Hooray for Ruchè

Ruchè I was a Ruchè rookie. I was unaware of the Ruchè bouquet. But now, I’m screaming Hooray for Ruchè! Not only does this native Italian grape variety produce some exceptional wines, it also comes with a marvelous story. Like all grapes, there is a birthplace. We know that Cabernet Sauvignon originated in Bordeaux, a region of about 300,000 hectares. Or that Pinot Noir’s home is in Burgundy, a region of about 30,000 hectares. And the most likely birthplace of Tempranillo is La Rioja and Navarra, with a combined total of around 73,000 hectares. However, imagine being able to stand in the vineyard where a grape originated and is still made today? Such is the case with Ruchè. Piedmont is a region rich with grapes, and a few are most common there. However in the province of Asti, in a small commune called Castagnole Monferrato, there is 1.7 hectare vineyard which is considered to be the official birthplace of Ruchè. In the book Native Grapes of Italy, Ian D’Agata writes, “Ruchè has always been held in high esteem locally; the wines made from it were reserved for special occasions.” And so, like a gift from a higher power, along came […]

Read more ...

The Teaspoon

On a recent trip to NYC, I was having a coffee at the end of my lunch when I reached for my phone and dropped my teaspoon. Anyone who has ever spent time working in a restaurant will tell you that the hardest things to locate are teaspoons. They must be hiding with all the single socks. By the time I bent over to pick up my spoon another waiter came by to replace it for me. Amazed, I asked how he knew to have a teaspoon ready. He said, “In a company wide effort to trim costs they sent an efficiency expert to help find areas in each outlet where employees could save time and as a result save labor costs.” Turns out, waiters spend a great deal of time looking for spoons and the suggestion was to always keep a few spoons on you; like a corkscrew or a pen, teaspoons are now part of the waiter’s uniform. I was in shock. There is nothing worse then wasting time and I wondered how much time I have spent over the years looking for teaspoons. Days? Weeks? Months? Not to mention how much money the company is saving in […]

Read more ...

Is working in a restaurant cool?

Not long ago Jen Agg mused on twitter if  maybe the restaurant business is not that cool     It used to be cool to work in a restaurant. Like the first few months of a passionate relationship. Fun, exciting, with new experiences, and cool to tell your friends you worked in one of the best restaurants in the city. Then reality sets in. Common themes start to emerge and the reasons you got out of the last restaurant relationship start to make themselves known. Things aren’t as cool as they once seemed. It could be the long hours but any work that is done well and with consideration takes time and hard work. However, the hours of the day are very different than most people and getting home around midnight or later most nights is not for everyone. But the time spent there is very social and you get to hang out with cool people and secretly judge costumers with your new friends in an attempt to fit in. Then that stops being cool, or owners may tell you to wear sweaters in the summer, and there is nothing cool about that. Perhaps it is the lack of management in most […]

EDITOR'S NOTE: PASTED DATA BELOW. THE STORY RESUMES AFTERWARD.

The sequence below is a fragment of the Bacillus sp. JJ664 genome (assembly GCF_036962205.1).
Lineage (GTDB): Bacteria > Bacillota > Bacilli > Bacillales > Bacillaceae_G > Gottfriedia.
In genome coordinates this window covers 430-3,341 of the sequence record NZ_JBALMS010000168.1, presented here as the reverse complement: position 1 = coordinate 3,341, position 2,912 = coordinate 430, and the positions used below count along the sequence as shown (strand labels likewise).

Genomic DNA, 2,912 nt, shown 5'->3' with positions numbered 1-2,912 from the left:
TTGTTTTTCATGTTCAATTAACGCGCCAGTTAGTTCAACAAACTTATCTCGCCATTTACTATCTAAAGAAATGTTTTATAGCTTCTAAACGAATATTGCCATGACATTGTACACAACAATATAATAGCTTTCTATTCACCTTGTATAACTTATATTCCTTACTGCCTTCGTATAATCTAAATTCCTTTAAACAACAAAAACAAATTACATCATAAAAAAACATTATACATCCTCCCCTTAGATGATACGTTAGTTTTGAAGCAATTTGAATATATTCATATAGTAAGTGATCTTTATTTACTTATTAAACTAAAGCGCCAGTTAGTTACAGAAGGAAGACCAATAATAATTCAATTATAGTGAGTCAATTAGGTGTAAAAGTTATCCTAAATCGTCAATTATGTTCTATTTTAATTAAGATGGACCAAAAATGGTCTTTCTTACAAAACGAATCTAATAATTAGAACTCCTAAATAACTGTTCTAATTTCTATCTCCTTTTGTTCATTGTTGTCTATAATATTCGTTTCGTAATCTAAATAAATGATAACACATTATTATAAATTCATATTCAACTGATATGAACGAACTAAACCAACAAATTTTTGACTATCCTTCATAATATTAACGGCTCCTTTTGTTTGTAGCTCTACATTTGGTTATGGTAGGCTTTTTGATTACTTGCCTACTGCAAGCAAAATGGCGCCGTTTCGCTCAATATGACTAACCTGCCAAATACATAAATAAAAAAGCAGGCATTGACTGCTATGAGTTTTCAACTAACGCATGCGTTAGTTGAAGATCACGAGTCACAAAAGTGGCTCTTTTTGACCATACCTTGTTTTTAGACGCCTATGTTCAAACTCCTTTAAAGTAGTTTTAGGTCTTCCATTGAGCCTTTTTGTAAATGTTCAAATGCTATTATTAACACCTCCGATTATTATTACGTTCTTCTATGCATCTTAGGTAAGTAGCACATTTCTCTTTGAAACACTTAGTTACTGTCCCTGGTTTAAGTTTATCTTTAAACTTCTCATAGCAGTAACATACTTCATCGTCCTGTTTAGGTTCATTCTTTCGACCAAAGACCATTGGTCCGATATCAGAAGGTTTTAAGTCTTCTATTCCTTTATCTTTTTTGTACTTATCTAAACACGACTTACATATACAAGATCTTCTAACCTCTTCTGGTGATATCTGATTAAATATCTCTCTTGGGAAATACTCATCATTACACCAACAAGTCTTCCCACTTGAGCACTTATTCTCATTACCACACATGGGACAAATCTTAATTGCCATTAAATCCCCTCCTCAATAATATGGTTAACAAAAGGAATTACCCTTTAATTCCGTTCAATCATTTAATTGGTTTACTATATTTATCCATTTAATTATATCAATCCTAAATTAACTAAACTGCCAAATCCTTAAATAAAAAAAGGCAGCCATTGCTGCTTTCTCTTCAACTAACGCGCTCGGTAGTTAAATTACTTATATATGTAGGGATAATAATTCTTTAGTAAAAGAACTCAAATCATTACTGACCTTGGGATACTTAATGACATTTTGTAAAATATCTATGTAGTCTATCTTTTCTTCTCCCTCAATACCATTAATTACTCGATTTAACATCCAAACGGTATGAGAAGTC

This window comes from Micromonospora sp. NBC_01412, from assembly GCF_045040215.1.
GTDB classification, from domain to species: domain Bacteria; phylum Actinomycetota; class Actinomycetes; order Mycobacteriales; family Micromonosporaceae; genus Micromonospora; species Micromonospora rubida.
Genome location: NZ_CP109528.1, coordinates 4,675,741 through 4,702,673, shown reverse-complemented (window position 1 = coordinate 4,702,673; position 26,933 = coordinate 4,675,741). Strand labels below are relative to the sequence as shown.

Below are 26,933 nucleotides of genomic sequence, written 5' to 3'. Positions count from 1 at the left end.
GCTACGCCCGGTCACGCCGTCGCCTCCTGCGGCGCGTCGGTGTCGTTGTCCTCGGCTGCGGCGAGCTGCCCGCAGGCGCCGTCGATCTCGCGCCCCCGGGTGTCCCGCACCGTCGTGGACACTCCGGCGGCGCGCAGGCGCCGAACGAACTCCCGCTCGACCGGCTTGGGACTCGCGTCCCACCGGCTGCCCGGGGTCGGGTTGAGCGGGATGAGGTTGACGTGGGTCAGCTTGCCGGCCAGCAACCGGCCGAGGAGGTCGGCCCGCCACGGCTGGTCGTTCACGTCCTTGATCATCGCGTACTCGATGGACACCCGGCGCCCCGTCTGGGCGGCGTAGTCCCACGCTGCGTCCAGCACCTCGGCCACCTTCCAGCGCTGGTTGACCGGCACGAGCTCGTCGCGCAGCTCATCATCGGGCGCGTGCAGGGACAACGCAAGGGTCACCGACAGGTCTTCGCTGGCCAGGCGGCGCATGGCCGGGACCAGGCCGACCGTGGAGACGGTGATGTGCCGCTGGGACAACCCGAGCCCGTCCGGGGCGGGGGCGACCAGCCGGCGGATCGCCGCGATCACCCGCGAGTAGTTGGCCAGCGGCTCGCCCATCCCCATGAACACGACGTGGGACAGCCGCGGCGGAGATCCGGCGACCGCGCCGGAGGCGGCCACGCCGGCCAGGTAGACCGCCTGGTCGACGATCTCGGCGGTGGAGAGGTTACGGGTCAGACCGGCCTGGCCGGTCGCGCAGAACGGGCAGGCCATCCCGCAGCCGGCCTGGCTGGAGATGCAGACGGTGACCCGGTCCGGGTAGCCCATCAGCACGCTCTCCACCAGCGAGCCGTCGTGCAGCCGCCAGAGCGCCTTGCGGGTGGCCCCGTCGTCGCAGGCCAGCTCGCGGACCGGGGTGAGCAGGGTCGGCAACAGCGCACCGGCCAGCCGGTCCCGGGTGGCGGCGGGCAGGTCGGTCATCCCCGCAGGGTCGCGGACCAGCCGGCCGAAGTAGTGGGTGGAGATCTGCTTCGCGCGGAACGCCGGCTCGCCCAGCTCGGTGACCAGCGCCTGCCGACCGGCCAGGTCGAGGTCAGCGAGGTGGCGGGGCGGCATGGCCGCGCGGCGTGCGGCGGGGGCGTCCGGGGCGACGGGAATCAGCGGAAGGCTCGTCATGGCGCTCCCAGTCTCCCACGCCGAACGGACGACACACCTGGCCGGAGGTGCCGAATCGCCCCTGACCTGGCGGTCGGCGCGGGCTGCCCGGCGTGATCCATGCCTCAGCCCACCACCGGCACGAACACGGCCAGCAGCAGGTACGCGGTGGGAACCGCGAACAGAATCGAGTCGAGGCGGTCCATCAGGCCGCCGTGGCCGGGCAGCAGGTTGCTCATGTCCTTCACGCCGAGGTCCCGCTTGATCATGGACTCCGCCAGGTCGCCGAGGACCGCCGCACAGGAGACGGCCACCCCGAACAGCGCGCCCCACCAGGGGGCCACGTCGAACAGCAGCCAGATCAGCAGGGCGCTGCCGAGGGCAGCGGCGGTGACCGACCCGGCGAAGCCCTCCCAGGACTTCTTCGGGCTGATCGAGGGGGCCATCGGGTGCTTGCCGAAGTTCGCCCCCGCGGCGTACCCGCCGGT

Read more ...

Has this ever happened to you?

You order a wine at a bar or restaurant and when it is served, you only nose it to confirm that the wine is clean. Everyone else gets their pour and after the cheers, you taste it for the first time. You’re not sure if the wine is corked, but aren’t not sure that it’s not corked. You taste again. Fuck! Corked. Just a hint, but enough to notice now and keep you from enjoying it. Trouble is you’re the only one who has noticed and your friends are having a grand time laughing and telling stories. You have to get the waiters attention and tell them that even though you confirmed the wine, it wasn’t until after tasting it you realized that it was corked. And because three quarters of the wine is in the glasses, it can’t be returned. How do you try and tell the waiter that you want a new wine? Do you even mention it? If you’re the waiter, how would you react?    

Read more ...

Wine and Music

Wine & Music Winemaking is an art. It takes a very special person to have the ability to take a raw material like grapes and transform them into wine. There are hundreds of choices to be made at each step. One person can look at a vineyard of Pinot Noir and make something completely different than the next person. Similarly in music, many people can play guitar, but all of them play it very differently. So it is not uncommon that many artists enjoy wine. The hidden aromas, the subversion, the practice and patience it takes to produce a bottle. But the big difference is that there is only once chance a year to make that wine. There are no formulas, there is no template, and there is no sheet music. However, like any live performance, each day, the same wine changes. Many in the music industry have followed their passion for wine and have become involved in a winery. Some musicians own the winery outright, while others lend their name and work with a winery to create a label. Les Claypool Les Claypool has the aptly named Claypool Cellars with a wine named, Claypool Cellars’ CHAMPAGNE Pachyderm. I am […]

Read more ...


Writings about my passion for wine, and the people, places, and stories connected to it.